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Kansas City-area postal worker saves residents from apartment fire

quinton neal.jpeg
Posted at 4:11 PM, Jun 16, 2021
and last updated 2021-06-16 20:33:20-04

KANSAS CITY, Mo. — A postal worker risked his life Tuesday night to warn people about a fire inside their Kansas City, Missouri, apartment building.

Quinton Neal said he was near the 5200 block of Independence Avenue when he saw smoke, then fire burning out the window of a three-story apartment building. When he noticed someone in the top window, he turned around – and people in the window watched that happen.

“I kicked out the window, and I yelled, 'Help, help!' And I see him driving by and he stops,” said Shannon Holm, who was stuck inside the apartment. “Next thing I know, he's up the fire escape, pushing in my windows. And he was right there for us, and I'm glad he was.”

Neal said he parked the UPS vehicle in front of the building, then ran to the door and kicked it open, screaming, “Hey, is anybody in here? Where are you, where are you?”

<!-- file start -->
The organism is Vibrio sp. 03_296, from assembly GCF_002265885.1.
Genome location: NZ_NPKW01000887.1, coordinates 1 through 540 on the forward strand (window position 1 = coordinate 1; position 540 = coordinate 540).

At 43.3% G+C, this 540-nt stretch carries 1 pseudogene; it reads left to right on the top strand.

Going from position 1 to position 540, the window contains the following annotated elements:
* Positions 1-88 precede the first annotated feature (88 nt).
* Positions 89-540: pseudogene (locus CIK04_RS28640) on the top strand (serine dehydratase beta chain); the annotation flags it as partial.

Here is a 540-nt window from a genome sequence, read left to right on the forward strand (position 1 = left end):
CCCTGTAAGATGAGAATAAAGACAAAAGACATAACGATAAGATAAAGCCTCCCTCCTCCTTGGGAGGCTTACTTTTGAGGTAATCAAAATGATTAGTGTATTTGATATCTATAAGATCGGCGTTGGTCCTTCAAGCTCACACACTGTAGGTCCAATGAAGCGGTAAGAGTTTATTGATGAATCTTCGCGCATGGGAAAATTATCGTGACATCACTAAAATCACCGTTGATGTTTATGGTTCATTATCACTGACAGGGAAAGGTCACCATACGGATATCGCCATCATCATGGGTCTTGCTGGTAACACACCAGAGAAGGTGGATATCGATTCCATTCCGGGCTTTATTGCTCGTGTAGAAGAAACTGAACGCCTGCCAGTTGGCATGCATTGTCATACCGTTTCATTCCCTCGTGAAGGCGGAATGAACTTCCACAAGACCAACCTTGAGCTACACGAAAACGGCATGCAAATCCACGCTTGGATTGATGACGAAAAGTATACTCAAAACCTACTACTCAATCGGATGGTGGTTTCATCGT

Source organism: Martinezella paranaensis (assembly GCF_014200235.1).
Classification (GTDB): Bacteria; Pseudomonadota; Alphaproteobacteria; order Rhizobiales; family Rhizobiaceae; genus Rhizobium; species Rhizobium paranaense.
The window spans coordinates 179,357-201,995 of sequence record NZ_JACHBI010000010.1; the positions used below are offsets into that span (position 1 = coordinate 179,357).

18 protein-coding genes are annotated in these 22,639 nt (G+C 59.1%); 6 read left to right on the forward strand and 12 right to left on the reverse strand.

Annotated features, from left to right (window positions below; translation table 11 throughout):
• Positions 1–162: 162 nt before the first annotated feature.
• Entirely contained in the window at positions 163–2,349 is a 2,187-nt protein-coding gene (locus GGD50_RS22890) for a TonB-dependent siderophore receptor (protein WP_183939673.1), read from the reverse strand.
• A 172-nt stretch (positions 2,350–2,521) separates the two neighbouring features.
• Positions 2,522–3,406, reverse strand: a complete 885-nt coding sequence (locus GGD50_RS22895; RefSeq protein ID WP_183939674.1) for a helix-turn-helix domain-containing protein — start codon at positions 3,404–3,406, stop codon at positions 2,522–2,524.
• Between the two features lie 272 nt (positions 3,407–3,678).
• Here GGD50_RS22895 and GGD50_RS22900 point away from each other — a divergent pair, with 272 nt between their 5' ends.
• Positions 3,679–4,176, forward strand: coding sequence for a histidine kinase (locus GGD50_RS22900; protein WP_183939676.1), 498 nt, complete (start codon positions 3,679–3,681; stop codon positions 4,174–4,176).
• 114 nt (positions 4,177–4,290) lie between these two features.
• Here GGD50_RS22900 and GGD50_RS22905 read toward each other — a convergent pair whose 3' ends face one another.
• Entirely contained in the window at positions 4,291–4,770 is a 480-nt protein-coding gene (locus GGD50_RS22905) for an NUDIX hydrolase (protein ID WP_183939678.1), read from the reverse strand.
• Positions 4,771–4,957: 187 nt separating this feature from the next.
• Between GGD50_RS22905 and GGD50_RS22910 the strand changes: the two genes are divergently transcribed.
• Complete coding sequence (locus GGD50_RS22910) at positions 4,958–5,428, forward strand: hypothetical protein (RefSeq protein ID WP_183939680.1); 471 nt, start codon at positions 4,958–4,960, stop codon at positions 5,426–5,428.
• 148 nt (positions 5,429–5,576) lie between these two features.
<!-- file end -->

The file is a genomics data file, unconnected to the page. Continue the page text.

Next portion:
He heard somebody scream from the top floor to come to the fire escape.

“When I saw them in the window, I tried to pull the fire escape down,” Neal said. “But the fire escape, it was stuck. So I jumped off the wall and up the fire escape to help them out the window.”

Neal helped one person down, then helped Holm and Holm’s dog get out, and, finally, tried to help a woman down – but she feared heights.

“I saw the neighbor with a roofing ladder, so I ran over with the roofing ladder and brought the roofing ladder over next to the fire escape," Neal said. "And I climbed up the roofing ladder, helped her on the ladder, and assisted her down. And the whole time I was assisting her down, I was telling her, ‘Everything’s going to be OK. I’m right here.'"

Neal said that with his prior law enforcement background, when he sees somebody in danger, he helps them. He has worked with the postal service for more than a year, and said this incident was just a different way to help people.

“With the post office, you’re helping people get their medicine, helping people pay their bills, helping people do other things," Neal said. "You don’t come to work thinking, ‘Hey I could save some people from a fire.’ But that was just part of the job.”

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